Bone fragment 'could be King Alfred or son Edward'

Fragment of pelvis/King Alfred statue The fragment of pelvis dates back to the period in history when King Alfred died

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A fragment of pelvis bone unearthed in Winchester in 1999 may belong to King Alfred the Great or his son Edward the Elder, academics have said.

It was found at a previous dig at Hyde Abbey and has been dated to 895-1017 - the era the king died.

Experts were originally testing remains exhumed last year from an unmarked grave at St Bartholomew's Church, where it was thought he was buried.

But they were found to be from the 1300s, not 899, when the king died.

The fragment of pelvis had been among remains stored in two boxes at Winchester's City Museum and was tested by academics at Winchester University after their study into the exhumed remains proved fruitless.

Royal differences

At first glance, the find appears similar to the discovery of King Richard III's skeleton beneath a Leicester car park.

But there are a number of key differences between the two.

DNA testing proved beyond "reasonable doubt" the bones thought to be Richard III's matched descendants of the monarch's family.

Dr Katie Tucker, who analysed the bones found in Winchester, admits it will not be as easy to do likewise in this case.

She said: "This is a path that may be worth pursuing but it's a very long way to go back, an extra 500 years to go back than Richard III, it's always going to be more of a difficult task to find a descendant."

More tests and investigations are planned, but it could be a while yet before the Alfred the Great 'discovery' attracts Richard III levels of attention and drama.

The university and the community group behind the search, Hyde900, are now calling for further excavations at Hyde Abbey Gardens in the hunt for more remains.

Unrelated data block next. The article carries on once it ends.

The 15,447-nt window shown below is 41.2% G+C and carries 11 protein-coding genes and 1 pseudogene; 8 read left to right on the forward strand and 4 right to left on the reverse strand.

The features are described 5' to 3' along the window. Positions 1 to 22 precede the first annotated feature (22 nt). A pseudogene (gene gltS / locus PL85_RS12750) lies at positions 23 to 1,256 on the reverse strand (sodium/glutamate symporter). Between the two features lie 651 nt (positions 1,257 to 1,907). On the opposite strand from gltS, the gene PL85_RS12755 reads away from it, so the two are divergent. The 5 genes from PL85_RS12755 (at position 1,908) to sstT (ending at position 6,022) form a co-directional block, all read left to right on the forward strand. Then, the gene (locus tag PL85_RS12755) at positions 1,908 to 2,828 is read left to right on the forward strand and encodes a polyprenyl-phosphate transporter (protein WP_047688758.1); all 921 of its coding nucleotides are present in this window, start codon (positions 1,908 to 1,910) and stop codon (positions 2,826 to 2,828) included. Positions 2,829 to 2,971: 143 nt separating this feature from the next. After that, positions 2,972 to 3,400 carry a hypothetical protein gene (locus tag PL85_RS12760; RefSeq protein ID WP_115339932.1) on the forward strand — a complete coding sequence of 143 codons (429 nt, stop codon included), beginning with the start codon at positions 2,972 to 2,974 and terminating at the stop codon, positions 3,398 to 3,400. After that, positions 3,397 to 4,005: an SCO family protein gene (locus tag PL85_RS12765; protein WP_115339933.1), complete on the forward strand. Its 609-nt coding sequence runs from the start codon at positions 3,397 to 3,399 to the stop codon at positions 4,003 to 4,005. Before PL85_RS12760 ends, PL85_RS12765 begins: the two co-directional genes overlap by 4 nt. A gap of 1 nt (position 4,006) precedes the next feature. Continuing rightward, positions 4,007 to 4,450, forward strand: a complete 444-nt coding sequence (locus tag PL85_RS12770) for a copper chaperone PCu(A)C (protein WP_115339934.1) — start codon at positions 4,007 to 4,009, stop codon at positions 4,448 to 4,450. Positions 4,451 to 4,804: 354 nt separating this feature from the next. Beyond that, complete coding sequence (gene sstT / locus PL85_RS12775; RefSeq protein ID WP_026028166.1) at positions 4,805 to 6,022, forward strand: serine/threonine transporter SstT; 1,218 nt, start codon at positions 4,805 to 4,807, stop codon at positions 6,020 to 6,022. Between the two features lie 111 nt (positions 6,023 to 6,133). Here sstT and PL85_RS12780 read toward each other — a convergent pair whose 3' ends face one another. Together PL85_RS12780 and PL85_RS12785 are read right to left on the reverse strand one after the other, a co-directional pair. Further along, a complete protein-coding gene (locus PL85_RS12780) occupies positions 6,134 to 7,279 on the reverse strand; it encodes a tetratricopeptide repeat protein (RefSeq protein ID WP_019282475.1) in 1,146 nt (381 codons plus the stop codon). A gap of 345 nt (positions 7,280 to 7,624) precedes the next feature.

'Hard to prove'

Experts said the bone, recovered from the site of the abbey, came from a man who was aged between 26 and 45-plus at the time of his death, leading them to believe it could be either Alfred or his son Edward.

Dr Katie Tucker, whose examination of the bones will feature in a BBC documentary, said: "These are the bones that were found closest to the site of the high altar.

"As far as we know, from the chronicles and the records, the only individuals close to the site of the high altar who are the right age when they died and the right date when they died would either be Alfred or Edward."

The remains at St Bartholomew's Church, which carbon dating showed to be from the wrong era, were exhumed last year amid security fears after publicity surrounding the discovery of Richard III's remains under a Leicester car park.

Dr Tucker said she was later made aware of the remains found at Hyde Abbey.

No analysis of that find was conducted due to a lack of funding and because a bone discovered next to it was found to be from the 17th or 18th century, and it was not thought to be of any interest.

Dr Tucker then arranged for tests to be carried out on the pelvic bone.

She said: "The simplest explanation, given there was no Anglo-Saxon cemetery at Hyde Abbey, is that this bone comes from one of the members of the West Saxon royal family brought to the site.

DNA match

"Given the age at death of the individual and the probable male identity, the plausible candidates are King Alfred, King Edward the Elder, or the brother of King Edward, Aethelweard."

Richard Buckley, co-director of the University of Leicester's archaeology services, led the search for Richard III.

Dr Katie Tucker Dr Katie Tucker believes the fragment belongs to a member of the West Saxon royal family

He said it would be "very hard to prove" the bone belongs to King Alfred.

"With Richard III we had to build a case with lots of different threads, we knew historic accounts... including trauma on the skeleton, we knew he died a violent death," he said.

"We got to the point with the balance of probability that it was him, with the DNA it meant we could say it was beyond reasonable doubt.

"The difficulty with this bone is that it is only one bone, you're having to rely on historical accounts of only two males being brought and reburied there - Alfred and his son - it depends if any males may have been buried without documentation.

"If they could find an articulated skeleton there could be other clues."

The King Alfred team said it may be possible to extract DNA from the pelvic bone but the problem would be finding another DNA source to check it with.

Dr Tucker said they tried to get a sample from Alfred's granddaughter, who is buried in Germany, but efforts failed as her grave was not well preserved.

The investigation is the subject of a BBC2 documentary due to be broadcast on Tuesday 21 January at 21:00 GMT.

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